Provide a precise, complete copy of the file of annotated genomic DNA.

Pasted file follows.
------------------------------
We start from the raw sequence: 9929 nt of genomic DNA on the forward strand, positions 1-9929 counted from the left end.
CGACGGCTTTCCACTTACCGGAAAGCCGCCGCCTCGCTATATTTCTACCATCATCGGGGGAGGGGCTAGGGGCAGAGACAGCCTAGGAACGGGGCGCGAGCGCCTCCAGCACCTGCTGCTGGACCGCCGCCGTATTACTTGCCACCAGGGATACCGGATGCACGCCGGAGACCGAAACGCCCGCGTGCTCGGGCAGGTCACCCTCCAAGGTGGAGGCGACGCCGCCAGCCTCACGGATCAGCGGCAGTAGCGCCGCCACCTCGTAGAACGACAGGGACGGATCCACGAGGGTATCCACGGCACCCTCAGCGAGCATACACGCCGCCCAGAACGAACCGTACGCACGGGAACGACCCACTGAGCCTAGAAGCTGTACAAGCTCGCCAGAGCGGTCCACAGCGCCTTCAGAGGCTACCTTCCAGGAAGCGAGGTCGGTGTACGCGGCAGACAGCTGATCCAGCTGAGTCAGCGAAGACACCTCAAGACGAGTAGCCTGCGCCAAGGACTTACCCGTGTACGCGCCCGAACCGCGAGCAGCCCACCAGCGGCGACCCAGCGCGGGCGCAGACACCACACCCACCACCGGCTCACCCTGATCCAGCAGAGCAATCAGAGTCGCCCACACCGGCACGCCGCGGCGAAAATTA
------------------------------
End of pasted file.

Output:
We start from the raw sequence: 9929 nt of genomic DNA on the forward strand, positions 1-9929 counted from the left end.
CGACGGCTTTCCACTTACCGGAAAGCCGCCGCCTCGCTATATTTCTACCATCATCGGGGGAGGGGCTAGGGGCAGAGACAGCCTAGGAACGGGGCGCGAGCGCCTCCAGCACCTGCTGCTGGACCGCCGCCGTATTACTTGCCACCAGGGATACCGGATGCACGCCGGAGACCGAAACGCCCGCGTGCTCGGGCAGGTCACCCTCCAAGGTGGAGGCGACGCCGCCAGCCTCACGGATCAGCGGCAGTAGCGCCGCCACCTCGTAGAACGACAGGGACGGATCCACGAGGGTATCCACGGCACCCTCAGCGAGCATACACGCCGCCCAGAACGAACCGTACGCACGGGAACGACCCACTGAGCCTAGAAGCTGTACAAGCTCGCCAGAGCGGTCCACAGCGCCTTCAGAGGCTACCTTCCAGGAAGCGAGGTCGGTGTACGCGGCAGACAGCTGATCCAGCTGAGTCAGCGAAGACACCTCAAGACGAGTAGCCTGCGCCAAGGACTTACCCGTGTACGCGCCCGAACCGCGAGCAGCCCACCAGCGGCGACCCAGCGCGGGCGCAGACACCACACCCACCACCGGCTCACCCTGATCCAGCAGAGCAATCAGAGTCGCCCACACCGGCACGCCGCGGCGAAAATTA